Monday, March 12, 2012

This Lent, Leave Your Water Jar Behind

Refreshing water - this is what God is for our soul.
The woman left her water jar and went into the town and said to the people, “Come see a man who told me everything I have done. Could he possibly be the Messiah?" - John 4: 28-29


Sometimes we are so familiar with a Bible story that we miss out on the gems meant just for us at a certain moment in our lives. We read quickly or listen half-heartedly and assume because we know the plot that we know what God is trying to communicate. This Sunday's Gospel story of the Samaritan woman who meets Jesus at the well is one with which many of us are familiar.

As I meditated on the Gospel reading, I was struck by a sentence that I had never noticed before.

The woman left her water jar...

These words stayed with me throughout the day on Sunday as I chewed on their meaning for my life. I thought of what I knew about this Samaritan woman. She probably walked quite far to get to the well outside of her town. She was drawing water in the middle of the day, which may indicate that she was trying to avoid meeting the other women in the town, (perhaps some of her five husbands had belonged to someone else?) And yet, after her conversation with Jesus, she completely forgets why she made the trip out to the well in the first place. She leaves her water jar and rushes to the town.

When Jesus meets the woman at the well, the ancient reader of Scripture would have immediately thought of Jacob meeting his wife Rachel at a well or when Eliezer found a wife for Isaac at a well.  In Scripture, the well is a symbol of marriage.  You may wonder, what does it mean then that Jesus, a celibate man, met this woman with five husbands at a well? Where does the symbolism of marriage belong in this story? The answer lies in the fact that her soul, and all our souls, are made for divine union. Human marriage is a symbol of the union with God in heaven for which our souls are created. In a sense, the Samaritan woman is meeting her spouse, God, the spouse of her soul.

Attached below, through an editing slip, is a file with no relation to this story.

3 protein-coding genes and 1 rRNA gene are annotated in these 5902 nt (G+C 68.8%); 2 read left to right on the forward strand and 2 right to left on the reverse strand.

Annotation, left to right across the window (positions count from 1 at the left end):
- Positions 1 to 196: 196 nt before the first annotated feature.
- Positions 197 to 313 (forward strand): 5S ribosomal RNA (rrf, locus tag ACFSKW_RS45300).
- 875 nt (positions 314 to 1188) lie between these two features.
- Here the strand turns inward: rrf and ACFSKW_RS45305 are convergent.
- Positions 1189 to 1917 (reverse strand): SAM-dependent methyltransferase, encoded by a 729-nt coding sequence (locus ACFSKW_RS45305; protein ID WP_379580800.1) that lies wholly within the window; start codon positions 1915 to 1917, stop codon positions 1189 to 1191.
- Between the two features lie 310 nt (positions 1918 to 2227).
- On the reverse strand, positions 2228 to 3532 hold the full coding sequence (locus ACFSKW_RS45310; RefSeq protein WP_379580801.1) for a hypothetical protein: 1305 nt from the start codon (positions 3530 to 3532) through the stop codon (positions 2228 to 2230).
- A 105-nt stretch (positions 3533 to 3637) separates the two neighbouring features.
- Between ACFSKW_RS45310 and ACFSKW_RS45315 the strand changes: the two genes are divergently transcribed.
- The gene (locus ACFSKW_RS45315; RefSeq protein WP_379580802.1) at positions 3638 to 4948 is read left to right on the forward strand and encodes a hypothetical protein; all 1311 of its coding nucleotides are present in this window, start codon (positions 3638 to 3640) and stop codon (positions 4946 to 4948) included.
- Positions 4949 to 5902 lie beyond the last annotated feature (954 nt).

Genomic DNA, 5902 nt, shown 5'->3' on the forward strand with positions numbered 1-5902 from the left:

Can you watch my water jar while I run into town?
This is why the Samaritan woman leaves her water jar, her worries about earthly needs erased from her mind, as she rushes to tell others of the treasure she has found. Her soul knows that she has met her Creator, the being for whom she is created to love. Like the scene in the Gospel of Matthew, when Peter and Andrew leave their fishing nets behind, this woman is leaving her old life behind. She has become a follower of Christ.

Of course, this does not mean that after we decide to follow Jesus we will not have any doubts, or feel fear or anxiety. Even as the woman runs into town, she can hardly believe that she has met the Messiah. She says to the people in wonder, "Could he possibly be the Messiah?" Doubts are still swimming in her head. And yet, she leaves her water jar behind.

What basic, "necessary" things do we need to leave behind this Lent to become better followers of Christ?

Jesus, give us the grace to leave our water jars behind with you at the well. You know what we need and you want to give it to us. Help us to trust that you will take care of both our earthly and spiritual needs. Give us the courage to leave our water jars behind and give our entire lives to you, the being for whom we are created. 


2 comments:

nayhee said...

What a wonderful post! (I found you through shirt of flame)
Your well-marriage reference made me think of the passage that admonishes men to "drink water from their own well" and as I tried to fit that into this passage it shed new light on Jesus' thirst for water. He was there, looking for "the one his heart loves." Lovely, thank you.

tagnes said...

Thanks Nayhee,

I am glad you found me! I love your insight about drinking water from your own well. I looked up that passage from Proverbs after reading your comment and it adds so much to how I think of this beautiful Gospel reading.

Blessings,

Theresa